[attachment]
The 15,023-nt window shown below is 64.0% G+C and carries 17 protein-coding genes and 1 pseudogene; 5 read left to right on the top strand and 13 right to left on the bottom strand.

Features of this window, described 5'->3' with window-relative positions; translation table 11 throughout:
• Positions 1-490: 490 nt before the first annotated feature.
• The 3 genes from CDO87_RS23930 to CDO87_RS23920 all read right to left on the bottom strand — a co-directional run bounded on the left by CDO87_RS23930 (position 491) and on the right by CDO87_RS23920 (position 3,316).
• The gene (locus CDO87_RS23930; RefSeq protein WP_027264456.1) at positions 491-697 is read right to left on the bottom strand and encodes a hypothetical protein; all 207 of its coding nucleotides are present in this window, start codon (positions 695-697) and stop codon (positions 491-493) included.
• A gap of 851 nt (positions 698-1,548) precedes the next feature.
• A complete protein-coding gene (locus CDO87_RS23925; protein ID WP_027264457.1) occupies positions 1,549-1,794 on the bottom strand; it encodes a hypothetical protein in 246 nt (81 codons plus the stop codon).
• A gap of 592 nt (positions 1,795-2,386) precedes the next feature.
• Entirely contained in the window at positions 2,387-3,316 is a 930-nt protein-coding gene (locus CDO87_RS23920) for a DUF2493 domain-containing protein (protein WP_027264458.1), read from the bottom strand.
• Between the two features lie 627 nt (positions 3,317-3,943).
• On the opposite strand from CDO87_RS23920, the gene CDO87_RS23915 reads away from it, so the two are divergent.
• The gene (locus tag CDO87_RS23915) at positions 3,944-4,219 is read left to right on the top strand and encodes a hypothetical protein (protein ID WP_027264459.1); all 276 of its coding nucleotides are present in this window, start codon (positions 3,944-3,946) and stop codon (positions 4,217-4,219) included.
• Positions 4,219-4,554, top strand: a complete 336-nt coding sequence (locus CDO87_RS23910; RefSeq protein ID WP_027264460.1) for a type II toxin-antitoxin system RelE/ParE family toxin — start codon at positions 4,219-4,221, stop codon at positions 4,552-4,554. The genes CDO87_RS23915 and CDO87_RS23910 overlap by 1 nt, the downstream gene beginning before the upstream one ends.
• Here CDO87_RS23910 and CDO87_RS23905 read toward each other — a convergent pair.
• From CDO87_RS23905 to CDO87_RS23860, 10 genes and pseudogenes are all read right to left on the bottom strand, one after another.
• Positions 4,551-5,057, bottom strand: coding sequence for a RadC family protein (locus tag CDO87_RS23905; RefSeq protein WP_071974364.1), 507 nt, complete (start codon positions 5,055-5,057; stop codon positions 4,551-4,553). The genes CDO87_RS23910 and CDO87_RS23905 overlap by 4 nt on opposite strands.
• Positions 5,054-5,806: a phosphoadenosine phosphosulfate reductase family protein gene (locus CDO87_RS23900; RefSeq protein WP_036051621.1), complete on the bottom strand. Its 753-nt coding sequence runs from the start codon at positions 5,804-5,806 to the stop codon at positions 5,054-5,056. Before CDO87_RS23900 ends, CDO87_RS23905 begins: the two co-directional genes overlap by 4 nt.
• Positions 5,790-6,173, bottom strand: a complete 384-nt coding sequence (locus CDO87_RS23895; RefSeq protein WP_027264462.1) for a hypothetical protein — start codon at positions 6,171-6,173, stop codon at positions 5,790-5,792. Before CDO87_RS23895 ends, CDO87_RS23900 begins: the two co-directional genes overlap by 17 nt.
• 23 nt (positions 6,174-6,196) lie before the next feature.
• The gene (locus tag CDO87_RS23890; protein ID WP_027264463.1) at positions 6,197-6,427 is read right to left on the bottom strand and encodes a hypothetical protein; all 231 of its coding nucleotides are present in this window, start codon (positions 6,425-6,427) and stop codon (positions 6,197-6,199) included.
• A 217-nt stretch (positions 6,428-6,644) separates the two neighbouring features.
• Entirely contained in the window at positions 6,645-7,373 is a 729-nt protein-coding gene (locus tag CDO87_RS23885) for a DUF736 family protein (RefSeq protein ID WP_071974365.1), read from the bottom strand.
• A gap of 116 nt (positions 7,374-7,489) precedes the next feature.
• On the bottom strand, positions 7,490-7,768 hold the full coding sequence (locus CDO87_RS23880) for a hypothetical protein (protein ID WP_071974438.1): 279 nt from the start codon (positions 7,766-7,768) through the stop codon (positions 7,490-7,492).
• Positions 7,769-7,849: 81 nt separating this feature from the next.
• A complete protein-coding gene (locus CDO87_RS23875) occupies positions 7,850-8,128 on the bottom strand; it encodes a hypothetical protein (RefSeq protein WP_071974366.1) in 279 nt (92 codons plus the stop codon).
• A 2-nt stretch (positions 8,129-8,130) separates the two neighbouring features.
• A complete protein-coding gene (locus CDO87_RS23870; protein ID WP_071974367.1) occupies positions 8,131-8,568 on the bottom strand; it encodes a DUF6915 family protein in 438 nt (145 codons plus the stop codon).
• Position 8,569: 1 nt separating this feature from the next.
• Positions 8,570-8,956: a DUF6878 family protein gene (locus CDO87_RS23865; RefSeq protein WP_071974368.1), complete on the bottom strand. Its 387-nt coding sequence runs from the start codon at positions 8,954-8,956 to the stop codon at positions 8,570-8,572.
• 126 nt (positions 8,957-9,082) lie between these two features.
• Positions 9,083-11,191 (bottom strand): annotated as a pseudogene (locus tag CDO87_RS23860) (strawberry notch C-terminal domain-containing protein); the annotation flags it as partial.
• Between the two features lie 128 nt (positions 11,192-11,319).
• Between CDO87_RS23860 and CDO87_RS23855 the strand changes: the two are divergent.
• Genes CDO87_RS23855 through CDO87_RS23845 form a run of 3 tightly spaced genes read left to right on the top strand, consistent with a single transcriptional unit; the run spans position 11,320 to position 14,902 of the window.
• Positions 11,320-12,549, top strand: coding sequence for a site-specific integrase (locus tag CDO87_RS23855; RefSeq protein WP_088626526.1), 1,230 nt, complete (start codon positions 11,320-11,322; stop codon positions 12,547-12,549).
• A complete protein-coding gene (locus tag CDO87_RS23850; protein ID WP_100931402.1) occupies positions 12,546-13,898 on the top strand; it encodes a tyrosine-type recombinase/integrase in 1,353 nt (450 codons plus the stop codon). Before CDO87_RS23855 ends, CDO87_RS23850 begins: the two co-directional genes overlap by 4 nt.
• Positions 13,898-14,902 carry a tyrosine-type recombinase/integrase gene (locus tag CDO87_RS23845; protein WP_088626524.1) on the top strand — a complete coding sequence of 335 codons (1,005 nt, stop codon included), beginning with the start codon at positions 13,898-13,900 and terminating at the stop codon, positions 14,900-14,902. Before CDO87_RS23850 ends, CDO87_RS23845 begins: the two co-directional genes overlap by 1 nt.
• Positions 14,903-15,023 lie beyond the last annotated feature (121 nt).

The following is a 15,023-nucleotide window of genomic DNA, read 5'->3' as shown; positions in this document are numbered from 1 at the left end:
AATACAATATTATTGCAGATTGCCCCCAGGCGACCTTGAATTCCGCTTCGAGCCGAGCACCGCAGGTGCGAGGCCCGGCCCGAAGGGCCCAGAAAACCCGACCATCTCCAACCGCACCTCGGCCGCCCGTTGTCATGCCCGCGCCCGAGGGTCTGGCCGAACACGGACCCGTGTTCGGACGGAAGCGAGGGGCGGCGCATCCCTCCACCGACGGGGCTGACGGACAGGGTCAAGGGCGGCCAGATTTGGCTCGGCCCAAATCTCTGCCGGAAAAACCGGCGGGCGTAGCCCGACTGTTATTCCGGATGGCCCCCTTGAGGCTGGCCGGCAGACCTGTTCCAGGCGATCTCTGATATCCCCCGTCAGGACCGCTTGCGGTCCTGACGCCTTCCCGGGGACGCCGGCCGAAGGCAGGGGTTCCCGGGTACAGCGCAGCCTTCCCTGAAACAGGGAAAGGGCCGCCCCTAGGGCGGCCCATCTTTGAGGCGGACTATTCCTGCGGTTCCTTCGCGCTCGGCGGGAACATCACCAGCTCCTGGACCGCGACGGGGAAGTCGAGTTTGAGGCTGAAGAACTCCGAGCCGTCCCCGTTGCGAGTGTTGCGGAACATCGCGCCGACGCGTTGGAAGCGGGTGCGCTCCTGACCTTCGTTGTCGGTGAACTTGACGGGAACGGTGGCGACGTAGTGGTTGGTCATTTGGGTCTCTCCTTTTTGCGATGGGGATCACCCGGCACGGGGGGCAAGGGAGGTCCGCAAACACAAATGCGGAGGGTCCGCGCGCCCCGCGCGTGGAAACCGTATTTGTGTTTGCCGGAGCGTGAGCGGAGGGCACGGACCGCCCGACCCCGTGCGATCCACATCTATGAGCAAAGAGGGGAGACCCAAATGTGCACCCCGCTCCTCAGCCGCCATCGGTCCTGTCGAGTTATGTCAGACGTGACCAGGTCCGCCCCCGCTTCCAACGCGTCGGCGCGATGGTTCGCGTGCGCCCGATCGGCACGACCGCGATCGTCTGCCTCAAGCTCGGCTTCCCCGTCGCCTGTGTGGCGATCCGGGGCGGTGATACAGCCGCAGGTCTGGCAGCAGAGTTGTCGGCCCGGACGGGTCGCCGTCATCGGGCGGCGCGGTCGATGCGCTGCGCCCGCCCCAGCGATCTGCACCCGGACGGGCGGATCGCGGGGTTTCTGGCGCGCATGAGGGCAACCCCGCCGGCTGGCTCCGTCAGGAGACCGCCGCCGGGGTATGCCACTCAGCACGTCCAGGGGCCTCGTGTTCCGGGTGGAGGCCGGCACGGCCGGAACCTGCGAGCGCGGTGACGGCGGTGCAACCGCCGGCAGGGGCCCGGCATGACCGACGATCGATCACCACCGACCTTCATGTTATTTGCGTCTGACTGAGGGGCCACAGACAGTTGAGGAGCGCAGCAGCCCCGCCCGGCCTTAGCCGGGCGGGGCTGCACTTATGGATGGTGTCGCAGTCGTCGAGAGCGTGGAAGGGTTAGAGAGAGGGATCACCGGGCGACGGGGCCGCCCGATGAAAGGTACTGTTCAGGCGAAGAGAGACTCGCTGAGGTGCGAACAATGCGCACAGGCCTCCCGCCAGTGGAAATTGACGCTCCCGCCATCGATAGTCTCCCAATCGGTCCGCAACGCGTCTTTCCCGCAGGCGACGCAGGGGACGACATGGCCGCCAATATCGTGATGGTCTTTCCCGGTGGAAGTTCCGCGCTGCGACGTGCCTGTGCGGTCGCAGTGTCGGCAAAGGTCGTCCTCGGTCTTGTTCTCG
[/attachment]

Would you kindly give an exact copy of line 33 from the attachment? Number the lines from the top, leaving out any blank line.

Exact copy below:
• Between the two features lie 128 nt (positions 11,192-11,319).